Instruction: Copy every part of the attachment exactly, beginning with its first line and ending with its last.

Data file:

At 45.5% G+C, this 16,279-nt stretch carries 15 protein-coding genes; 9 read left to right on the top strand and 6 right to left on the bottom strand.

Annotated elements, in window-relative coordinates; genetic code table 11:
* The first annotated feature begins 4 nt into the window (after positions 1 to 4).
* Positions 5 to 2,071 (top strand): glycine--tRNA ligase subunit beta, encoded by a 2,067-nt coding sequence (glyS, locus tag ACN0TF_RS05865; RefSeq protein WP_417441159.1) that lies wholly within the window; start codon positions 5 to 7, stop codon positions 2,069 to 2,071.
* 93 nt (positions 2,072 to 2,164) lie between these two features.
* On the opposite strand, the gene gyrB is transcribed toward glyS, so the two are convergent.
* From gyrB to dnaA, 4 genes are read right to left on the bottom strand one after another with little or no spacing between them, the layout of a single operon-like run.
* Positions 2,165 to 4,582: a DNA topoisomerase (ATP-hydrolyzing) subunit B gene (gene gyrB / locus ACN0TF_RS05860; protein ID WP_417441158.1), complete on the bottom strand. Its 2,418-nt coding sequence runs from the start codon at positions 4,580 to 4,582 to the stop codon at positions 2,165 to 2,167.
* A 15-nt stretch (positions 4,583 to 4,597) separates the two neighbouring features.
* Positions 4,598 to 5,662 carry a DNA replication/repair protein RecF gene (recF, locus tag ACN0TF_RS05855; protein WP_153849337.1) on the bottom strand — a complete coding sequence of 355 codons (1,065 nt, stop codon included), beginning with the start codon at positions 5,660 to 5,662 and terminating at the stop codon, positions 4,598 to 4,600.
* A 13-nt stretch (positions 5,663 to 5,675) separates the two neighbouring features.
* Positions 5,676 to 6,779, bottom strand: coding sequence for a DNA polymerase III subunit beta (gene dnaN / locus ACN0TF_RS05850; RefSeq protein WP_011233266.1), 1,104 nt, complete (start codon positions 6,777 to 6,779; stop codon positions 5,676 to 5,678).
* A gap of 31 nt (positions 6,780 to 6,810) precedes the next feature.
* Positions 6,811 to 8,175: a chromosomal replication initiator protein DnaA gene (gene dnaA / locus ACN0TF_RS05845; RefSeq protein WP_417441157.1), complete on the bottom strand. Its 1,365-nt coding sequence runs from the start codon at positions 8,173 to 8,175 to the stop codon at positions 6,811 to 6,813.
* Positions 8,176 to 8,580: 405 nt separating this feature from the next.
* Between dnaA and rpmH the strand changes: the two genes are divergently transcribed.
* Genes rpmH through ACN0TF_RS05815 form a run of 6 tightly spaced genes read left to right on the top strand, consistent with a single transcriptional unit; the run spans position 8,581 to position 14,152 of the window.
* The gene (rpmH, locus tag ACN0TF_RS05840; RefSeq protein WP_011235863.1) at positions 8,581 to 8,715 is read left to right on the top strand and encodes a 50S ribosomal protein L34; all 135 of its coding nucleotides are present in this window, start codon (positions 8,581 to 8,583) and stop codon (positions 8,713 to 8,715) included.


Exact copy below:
At 45.5% G+C, this 16,279-nt stretch carries 15 protein-coding genes; 9 read left to right on the top strand and 6 right to left on the bottom strand.

Annotated elements, in window-relative coordinates; genetic code table 11:
* The first annotated feature begins 4 nt into the window (after positions 1 to 4).
* Positions 5 to 2,071 (top strand): glycine--tRNA ligase subunit beta, encoded by a 2,067-nt coding sequence (glyS, locus tag ACN0TF_RS05865; RefSeq protein WP_417441159.1) that lies wholly within the window; start codon positions 5 to 7, stop codon positions 2,069 to 2,071.
* 93 nt (positions 2,072 to 2,164) lie between these two features.
* On the opposite strand, the gene gyrB is transcribed toward glyS, so the two are convergent.
* From gyrB to dnaA, 4 genes are read right to left on the bottom strand one after another with little or no spacing between them, the layout of a single operon-like run.
* Positions 2,165 to 4,582: a DNA topoisomerase (ATP-hydrolyzing) subunit B gene (gene gyrB / locus ACN0TF_RS05860; protein ID WP_417441158.1), complete on the bottom strand. Its 2,418-nt coding sequence runs from the start codon at positions 4,580 to 4,582 to the stop codon at positions 2,165 to 2,167.
* A 15-nt stretch (positions 4,583 to 4,597) separates the two neighbouring features.
* Positions 4,598 to 5,662 carry a DNA replication/repair protein RecF gene (recF, locus tag ACN0TF_RS05855; protein WP_153849337.1) on the bottom strand — a complete coding sequence of 355 codons (1,065 nt, stop codon included), beginning with the start codon at positions 5,660 to 5,662 and terminating at the stop codon, positions 4,598 to 4,600.
* A 13-nt stretch (positions 5,663 to 5,675) separates the two neighbouring features.
* Positions 5,676 to 6,779, bottom strand: coding sequence for a DNA polymerase III subunit beta (gene dnaN / locus ACN0TF_RS05850; RefSeq protein WP_011233266.1), 1,104 nt, complete (start codon positions 6,777 to 6,779; stop codon positions 5,676 to 5,678).
* A gap of 31 nt (positions 6,780 to 6,810) precedes the next feature.
* Positions 6,811 to 8,175: a chromosomal replication initiator protein DnaA gene (gene dnaA / locus ACN0TF_RS05845; RefSeq protein WP_417441157.1), complete on the bottom strand. Its 1,365-nt coding sequence runs from the start codon at positions 8,173 to 8,175 to the stop codon at positions 6,811 to 6,813.
* Positions 8,176 to 8,580: 405 nt separating this feature from the next.
* Between dnaA and rpmH the strand changes: the two genes are divergently transcribed.
* Genes rpmH through ACN0TF_RS05815 form a run of 6 tightly spaced genes read left to right on the top strand, consistent with a single transcriptional unit; the run spans position 8,581 to position 14,152 of the window.
* The gene (rpmH, locus tag ACN0TF_RS05840; RefSeq protein WP_011235863.1) at positions 8,581 to 8,715 is read left to right on the top strand and encodes a 50S ribosomal protein L34; all 135 of its coding nucleotides are present in this window, start codon (positions 8,581 to 8,583) and stop codon (positions 8,713 to 8,715) included.